Tragedy Of King Richard The Second: Literary Analysis

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Imagery within literary pieces consistent with Shakespeare’s, (1610-11/2014), work in “The Tragedy of King Richard the Second” can capture the imagination of his readers while actively foreshadowing and alluding to the theme within his production (1.1-5.6, pp. 331-369). Allegorical language can act as a catalyst to allow images of the natural world to transcend their literal meanings and connect happenings of the past or future through descriptions of nature or gardens. “Yet again methinks Some unborn sorrow ripe in Fortune’s womb Is coming towards me With nothing trembles. As something it grieves More than with parting from my lord the King” (Shakespeare, 1610-11/2014, 2.2.9-13, Queen, p.344). The garden of the queen’s ripening grief seems to allude to her king’s absence foreshadowing the potential consequences of his decision to pursue a conquest. “The wind sits fair for news to go to Ireland, But none returns. For us to levy power Proportionable to the enemy Is all unpossible” (Shakespeare, 1610-11/2014, 2.2.122-125, Bushy, p.346). The allegorical images emerging from the concept of…show more content…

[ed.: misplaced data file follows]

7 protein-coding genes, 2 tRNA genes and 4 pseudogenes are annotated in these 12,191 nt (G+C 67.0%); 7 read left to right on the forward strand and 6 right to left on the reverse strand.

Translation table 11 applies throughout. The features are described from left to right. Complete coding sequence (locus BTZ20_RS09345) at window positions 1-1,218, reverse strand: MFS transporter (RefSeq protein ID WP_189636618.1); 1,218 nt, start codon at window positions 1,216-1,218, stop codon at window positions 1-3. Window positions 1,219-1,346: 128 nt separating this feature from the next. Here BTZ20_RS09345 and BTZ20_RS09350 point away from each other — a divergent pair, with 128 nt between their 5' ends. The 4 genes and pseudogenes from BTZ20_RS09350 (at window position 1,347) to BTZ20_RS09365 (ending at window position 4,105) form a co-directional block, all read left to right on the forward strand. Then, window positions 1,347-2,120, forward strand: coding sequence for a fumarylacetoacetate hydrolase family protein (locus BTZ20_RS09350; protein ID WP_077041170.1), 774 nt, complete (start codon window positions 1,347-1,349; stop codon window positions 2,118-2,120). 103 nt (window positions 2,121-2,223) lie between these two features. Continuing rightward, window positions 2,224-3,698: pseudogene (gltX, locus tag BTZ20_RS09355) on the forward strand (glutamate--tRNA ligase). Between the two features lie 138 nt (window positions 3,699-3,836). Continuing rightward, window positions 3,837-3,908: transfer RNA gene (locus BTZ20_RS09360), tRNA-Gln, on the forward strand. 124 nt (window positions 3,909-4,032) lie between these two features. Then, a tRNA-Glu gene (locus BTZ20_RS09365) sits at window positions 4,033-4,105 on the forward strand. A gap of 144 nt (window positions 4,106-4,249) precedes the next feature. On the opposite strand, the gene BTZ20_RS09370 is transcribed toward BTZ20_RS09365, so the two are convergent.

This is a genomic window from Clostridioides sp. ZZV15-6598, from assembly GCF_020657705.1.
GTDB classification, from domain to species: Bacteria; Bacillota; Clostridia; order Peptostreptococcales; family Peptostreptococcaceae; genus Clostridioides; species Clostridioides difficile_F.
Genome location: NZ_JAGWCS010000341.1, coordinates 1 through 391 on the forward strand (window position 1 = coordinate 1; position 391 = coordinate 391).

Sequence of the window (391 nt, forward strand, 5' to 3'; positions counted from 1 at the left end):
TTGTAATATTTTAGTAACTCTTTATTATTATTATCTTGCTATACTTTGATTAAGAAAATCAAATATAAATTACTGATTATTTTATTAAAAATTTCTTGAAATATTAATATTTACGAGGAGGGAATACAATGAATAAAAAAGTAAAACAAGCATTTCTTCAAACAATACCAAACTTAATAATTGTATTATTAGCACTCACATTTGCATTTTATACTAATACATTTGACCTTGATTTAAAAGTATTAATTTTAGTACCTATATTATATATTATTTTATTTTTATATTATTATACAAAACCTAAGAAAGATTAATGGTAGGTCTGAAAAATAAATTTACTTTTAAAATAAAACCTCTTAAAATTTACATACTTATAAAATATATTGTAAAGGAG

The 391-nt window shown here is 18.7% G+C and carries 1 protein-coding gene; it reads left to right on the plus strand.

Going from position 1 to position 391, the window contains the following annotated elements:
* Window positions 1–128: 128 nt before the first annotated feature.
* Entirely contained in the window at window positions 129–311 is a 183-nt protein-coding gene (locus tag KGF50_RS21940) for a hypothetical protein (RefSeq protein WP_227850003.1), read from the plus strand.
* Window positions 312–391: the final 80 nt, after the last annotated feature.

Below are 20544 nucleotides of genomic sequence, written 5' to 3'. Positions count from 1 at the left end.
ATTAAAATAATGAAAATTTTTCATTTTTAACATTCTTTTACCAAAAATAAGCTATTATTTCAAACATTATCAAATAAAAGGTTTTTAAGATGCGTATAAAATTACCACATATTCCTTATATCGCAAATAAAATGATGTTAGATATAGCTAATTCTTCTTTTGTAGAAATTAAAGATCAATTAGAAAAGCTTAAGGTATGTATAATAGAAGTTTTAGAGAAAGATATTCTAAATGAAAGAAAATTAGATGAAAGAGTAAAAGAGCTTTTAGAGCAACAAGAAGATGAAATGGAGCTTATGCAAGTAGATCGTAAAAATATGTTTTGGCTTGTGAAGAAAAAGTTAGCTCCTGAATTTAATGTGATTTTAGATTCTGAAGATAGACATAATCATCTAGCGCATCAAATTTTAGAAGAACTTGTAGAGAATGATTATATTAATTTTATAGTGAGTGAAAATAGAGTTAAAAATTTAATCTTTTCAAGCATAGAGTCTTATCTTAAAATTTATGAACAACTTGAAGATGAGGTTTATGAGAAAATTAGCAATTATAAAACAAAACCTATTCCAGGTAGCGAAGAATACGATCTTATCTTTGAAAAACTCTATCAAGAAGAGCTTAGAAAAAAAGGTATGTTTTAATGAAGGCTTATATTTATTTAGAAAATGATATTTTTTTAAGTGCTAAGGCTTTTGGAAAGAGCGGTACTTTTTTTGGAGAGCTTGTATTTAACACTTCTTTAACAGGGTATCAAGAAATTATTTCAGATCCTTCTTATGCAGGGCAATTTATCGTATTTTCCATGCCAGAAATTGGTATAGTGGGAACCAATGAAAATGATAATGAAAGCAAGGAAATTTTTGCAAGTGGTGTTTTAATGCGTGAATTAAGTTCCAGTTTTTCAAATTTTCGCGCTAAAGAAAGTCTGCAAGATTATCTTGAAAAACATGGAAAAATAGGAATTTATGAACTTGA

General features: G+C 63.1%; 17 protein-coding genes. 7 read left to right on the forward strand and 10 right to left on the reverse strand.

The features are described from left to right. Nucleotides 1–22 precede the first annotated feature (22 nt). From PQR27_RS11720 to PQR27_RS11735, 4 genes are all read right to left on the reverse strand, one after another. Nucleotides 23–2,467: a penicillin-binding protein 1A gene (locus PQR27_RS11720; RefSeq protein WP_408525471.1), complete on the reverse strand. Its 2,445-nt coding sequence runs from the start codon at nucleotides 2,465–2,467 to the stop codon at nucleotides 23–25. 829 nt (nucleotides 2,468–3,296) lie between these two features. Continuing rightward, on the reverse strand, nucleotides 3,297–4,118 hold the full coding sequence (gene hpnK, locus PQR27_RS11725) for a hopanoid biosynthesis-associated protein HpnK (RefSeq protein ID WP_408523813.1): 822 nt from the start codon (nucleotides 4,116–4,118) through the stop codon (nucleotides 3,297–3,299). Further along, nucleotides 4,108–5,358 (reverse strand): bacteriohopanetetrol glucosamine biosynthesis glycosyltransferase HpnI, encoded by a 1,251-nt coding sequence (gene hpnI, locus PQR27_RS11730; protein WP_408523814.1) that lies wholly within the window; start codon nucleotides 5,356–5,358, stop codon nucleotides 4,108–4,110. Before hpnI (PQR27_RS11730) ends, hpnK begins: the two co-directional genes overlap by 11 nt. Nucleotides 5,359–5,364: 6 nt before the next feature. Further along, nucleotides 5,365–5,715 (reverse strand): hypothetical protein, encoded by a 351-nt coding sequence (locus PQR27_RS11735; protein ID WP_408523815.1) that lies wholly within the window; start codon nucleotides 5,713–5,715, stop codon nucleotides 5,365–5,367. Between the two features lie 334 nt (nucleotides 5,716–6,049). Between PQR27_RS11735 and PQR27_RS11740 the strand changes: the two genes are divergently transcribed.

“He that hath suffered this disordered spring Hath now himself met with the fall of leaf” (Shakespeare, 1610-11/2014, 3.4.48-49, Gardner, p.356). Seemingly, the gardener exploits nature’s capacity to provide metaphorical analogies to explain to his assistant that Richard’s misgivings in national leadership have led to his fall. “The weeds which his broad-spreading leaves did shelter, That seemed in eating him to hold him up, Are plucked up root and all” (Shakespeare, 1610-11/2014, 3.4.50-52, Gardener, p.356). Again a consistent example of the gardener’s allegory explains how a diversity of leadership failures had precipitated a hostile overthrow of the throne by his cousin in response to Richard’s
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